Keep your online training content clear with these writing tips for e-Learning
Don’t hide the main idea.
Examine each sentence, paragraph and list to make sure the main idea is right at the beginning. You don’t want to make your learner wait until the end to get the main idea. Most learners won’t wait—they’ll get bored or confused, and they’ll skip ahead or miss what you’re trying to teach.
- Here’s an example of a sentence with the main idea buried at the end: A beautiful and fascinating animal in the ocean that has tiny tube feet to help it move along and is related to sand dollars is a starfish. In that sentence, “A starfish” is the main idea, but it’s buried at the end.
- However, this next sentence is upfront with the main idea. Your learners will appreciate this one much more: A starfish is a beautiful and fascinating animal in the ocean that is related to sand dollars and has tiny tube feet to help it move along. See—much clearer!
Keep it simple.
- Simple words
When you’re teaching a new concept or idea, simple words will help you express your message clearly. How do you know if a word is simple or complex? A good general rule is that simple words usually have fewer syllables and are shorter than complex words. A complex word is anything that will force your learner to pause in the course and consider this puzzling word or look up the definition—both are distractions from learning. Simple words create clarity.
- Simple sentences
Add more simple sentences (rather than compound or complex) to improve clarity in your e-Learning writing. This is a good strategy for when you’re explaining an especially complicated idea.
- A simple sentence has one clause. Example: Shrimp are crustaceans.
- Compound and complex sentences join multiple clauses together. Compound example: Shrimp are crustaceans, and they can swim forward or backward. Complex example: Because of their abdominal swimmerets and fanlike tails, shrimp can swim forward and backward.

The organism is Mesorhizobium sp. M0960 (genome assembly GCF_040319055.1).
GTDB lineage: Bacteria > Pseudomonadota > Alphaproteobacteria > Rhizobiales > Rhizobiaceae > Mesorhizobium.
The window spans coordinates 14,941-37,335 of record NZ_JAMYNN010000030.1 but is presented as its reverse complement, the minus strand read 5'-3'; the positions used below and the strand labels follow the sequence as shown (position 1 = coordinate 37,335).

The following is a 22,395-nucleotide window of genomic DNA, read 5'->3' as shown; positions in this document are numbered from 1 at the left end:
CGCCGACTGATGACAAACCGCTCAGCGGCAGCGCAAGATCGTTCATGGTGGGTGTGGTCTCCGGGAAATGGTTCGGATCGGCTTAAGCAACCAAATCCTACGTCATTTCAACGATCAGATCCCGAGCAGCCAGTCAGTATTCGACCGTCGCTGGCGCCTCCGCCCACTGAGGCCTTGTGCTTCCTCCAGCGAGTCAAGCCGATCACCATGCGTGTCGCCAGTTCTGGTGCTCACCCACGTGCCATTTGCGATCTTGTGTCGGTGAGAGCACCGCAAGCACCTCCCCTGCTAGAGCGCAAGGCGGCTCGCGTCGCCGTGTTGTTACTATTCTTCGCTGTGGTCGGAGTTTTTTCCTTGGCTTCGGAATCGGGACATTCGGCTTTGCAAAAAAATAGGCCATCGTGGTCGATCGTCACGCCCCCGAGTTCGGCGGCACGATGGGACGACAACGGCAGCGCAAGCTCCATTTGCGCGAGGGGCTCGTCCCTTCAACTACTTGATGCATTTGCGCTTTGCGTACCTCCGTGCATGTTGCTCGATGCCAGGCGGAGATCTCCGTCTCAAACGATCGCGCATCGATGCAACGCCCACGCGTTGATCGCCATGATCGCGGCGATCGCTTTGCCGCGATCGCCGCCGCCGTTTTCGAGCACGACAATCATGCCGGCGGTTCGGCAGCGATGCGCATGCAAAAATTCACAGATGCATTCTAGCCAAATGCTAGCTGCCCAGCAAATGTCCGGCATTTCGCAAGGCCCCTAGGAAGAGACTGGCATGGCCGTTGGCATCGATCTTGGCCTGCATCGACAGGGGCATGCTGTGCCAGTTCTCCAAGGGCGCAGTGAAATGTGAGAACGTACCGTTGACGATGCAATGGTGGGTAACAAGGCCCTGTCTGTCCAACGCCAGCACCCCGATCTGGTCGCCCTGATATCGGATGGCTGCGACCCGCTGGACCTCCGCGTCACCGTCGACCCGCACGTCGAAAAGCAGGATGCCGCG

Simple sentences work similarly to content chunking. Both break up large, possibly overwhelming amounts of information into small, more manageable chunks. Caution: don’t make ALL your sentences simple ones in an effort to create clarity. That would make your content sound very choppy, which could be distracting to your learner. Be strategic, and add simple sentences to your content when you want to improve clarity.
Be concrete, not abstract.
Don’t use tons of abstract jargon in your e-Learning course. Abstract words don’t provide additional value to your course, and your learners will hate taking it. Here are examples of jargon you should avoid writing:
- “Boil the ocean” – Perhaps this refers to the ridiculous amount of time it would take to boil all the water in an ocean. You’re better off just being clear and saying “waste time.”
- “Pearl diving contest” – This is actually an “incentive program to increase sales” and has nothing to do with wetsuits.
- “Paddle on both sides” – Unless your learners are canoeing on their lunch breaks, you should just tell them to “apply maximum effort” to a task.
Apply these writing tips for e-Learning to help you write course content that's clear and effective. When you’re communicating clearly to your learners, you’re succeeding!
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